Perhaps the only issue with attending an event where personal style is being celebrated is that it’s difficult to decipher who exactly is the best dressed person in the room. Such was the case last night, where Harry Connick Jr. wore a grey suit and a black button down—no tie—and Star Trek‘s Zachary Quinto donned a houndstooth sweater and slim trousers from Salvatore Ferragamo; elsewhere, actor Christian Coulson went all the way in a checked three-piece suit while Westworld‘s Ben Barnes kept it casual in a grey two-piece, also by Ferragamo.
The reason all these fastidiously dressed men were gathered, to booze, schmooze and dine at Soho hotspot Le Coucou, was in celebration of Esquire‘s first annual “Mavericks of Style” list. What exactly does that mean? Well, the magazine’s editor-in-chief, Jay Fielden described it perfectly in the December/January editor’s letter. “Maverick is more than just an attitude; it’s a sensibility that ambitious men—regardless of their age or ZIP code—aspire to,” he wrote. “These are men of confidence, determined to disrupt, rather than be disrupted, to lead rather be led. Men who are interested not in what rules you should follow but in the ones you should break.”
As such, the selection of 22 dapper gents were a combination of rule breakers and trend setters, the entirety of which was chosen by online voters, vetted by Esquire editors and sponsored by Salvatore Ferragamo. They included A$AP Rocky, as “The High-Low Hip-Hopper”, The Met’s Andrew Bolton and designer Thom Browne as “The Well-Curated Look” and “The Schoolmaster,” respectively, and Justin Trudeau, “Because After Obama, Who Else Will Be The Best-Dressed Politician?” Other Mavericks featured in the special section were Idris Elba, Jeff Goldblum, Hidetoshi Nakata, Russell Westbrook and Leon Bridges. Though none of the aforementioned were on hand for last night’s bash, André Saraiva and Paul Sevigny, both distinguished and deserving Mavericks, were.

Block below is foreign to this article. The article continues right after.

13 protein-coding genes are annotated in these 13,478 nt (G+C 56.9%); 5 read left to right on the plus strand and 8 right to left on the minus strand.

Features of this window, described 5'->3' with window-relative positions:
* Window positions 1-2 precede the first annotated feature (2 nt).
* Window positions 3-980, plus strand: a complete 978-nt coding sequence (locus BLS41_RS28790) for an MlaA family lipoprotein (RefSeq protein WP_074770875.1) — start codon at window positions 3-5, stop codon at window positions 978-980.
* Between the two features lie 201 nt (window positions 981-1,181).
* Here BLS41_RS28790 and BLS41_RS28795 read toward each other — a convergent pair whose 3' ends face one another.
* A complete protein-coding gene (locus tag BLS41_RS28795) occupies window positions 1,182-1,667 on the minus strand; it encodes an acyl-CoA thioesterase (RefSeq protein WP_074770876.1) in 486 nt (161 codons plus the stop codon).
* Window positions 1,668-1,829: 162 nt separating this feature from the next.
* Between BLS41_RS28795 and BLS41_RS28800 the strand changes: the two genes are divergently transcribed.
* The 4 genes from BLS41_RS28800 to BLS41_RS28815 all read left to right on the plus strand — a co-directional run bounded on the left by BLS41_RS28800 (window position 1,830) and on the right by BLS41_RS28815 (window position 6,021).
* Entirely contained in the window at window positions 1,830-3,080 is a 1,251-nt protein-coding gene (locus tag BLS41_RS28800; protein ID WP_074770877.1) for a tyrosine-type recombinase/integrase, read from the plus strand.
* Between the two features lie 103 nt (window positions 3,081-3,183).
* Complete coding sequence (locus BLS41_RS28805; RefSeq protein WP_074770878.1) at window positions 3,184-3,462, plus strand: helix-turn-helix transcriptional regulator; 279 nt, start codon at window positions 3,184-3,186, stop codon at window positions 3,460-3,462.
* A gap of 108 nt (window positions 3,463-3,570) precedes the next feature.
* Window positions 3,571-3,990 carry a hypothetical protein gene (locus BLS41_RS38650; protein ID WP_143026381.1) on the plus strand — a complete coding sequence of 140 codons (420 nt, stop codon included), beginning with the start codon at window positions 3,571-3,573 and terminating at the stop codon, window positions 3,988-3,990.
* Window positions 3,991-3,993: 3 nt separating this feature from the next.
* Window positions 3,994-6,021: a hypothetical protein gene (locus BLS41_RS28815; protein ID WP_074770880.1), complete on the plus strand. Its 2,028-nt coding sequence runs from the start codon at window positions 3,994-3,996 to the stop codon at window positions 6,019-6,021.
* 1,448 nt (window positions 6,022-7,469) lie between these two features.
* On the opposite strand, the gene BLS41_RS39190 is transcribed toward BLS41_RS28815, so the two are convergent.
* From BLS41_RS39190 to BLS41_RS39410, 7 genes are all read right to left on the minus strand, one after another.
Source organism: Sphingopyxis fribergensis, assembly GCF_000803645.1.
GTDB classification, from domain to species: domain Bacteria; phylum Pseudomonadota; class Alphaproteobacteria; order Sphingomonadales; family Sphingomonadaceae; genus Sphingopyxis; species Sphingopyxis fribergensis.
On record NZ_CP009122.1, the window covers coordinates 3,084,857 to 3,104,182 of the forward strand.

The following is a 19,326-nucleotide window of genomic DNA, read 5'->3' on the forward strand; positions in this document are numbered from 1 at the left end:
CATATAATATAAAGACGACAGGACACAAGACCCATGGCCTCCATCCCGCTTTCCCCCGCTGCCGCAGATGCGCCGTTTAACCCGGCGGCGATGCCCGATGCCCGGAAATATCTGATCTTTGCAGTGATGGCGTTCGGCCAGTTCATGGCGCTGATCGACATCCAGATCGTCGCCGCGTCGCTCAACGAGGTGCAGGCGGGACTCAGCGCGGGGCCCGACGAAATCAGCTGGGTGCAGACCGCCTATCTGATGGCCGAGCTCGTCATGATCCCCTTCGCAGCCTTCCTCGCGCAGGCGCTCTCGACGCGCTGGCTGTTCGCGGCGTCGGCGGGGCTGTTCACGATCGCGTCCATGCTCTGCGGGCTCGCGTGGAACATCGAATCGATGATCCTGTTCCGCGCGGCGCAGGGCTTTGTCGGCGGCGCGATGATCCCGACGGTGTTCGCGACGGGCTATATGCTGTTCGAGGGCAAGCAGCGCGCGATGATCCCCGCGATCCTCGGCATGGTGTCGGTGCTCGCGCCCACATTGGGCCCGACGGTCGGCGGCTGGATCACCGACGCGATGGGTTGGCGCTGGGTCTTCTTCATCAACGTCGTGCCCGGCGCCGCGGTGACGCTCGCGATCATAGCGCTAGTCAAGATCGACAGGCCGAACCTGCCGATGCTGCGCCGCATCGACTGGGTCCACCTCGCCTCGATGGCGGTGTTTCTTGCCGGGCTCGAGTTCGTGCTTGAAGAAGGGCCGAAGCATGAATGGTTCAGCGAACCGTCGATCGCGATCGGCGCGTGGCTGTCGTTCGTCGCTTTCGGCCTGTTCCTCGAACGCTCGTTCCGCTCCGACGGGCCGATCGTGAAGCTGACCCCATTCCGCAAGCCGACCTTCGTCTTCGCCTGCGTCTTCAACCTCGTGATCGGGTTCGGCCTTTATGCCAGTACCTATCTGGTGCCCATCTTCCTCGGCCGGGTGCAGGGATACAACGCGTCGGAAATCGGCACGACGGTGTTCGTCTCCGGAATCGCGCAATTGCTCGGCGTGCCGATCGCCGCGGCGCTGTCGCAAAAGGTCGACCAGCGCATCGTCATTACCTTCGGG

During the evening’s cocktail hour, Fielden disclosed to the Observer a few style icons that he admires, ones that would be welcome additions to the final 22. “The list we put together, there’s a variety of style that is personal to that person. That’s what I was very interested in, not in a mono style of this guy who only wears suits or sarongs. Who is the guy who’s usually in a sarong? Peter Beard. He’s an amazing guy, but you also have Keith Richards or Wes Anderson. All their style is slightly different, but it’s all a great thing.”
The Simpsons actor Hank Azaria added: “Someone who stands out to me, but not in a fashion way, is John McEnroe, as someone who completely trashed the establishment.” Though, Fielden quickly pointed out, the former tennis player is now “very much a Prada guy,” and does garner some sartorial praise.
Another attendee who admired sports stars for their off-duty looks was Gilmore Girls‘ Matt Czuchry, who mentioned that Michael Jordan was on his personal list of style icons. “My character on the show wears a lot of suits, and in real life, that’s a rare thing. Although you see me wearing a suit right now, I would prefer to wear sports jerseys instead.” From his collection, he tends to favor the jerseys with Stephen Curry, Kevin Garnett and Peyton Manning written across the back. And if you’re dying to know what the last four words of the Netflix revival A Year in the Life means, Czurchy had just one thing to say: “Amy [Sherman-Palladino] and Dan [Palladino] are the creators of the show, so I leave it to them to clarify what those words are about.”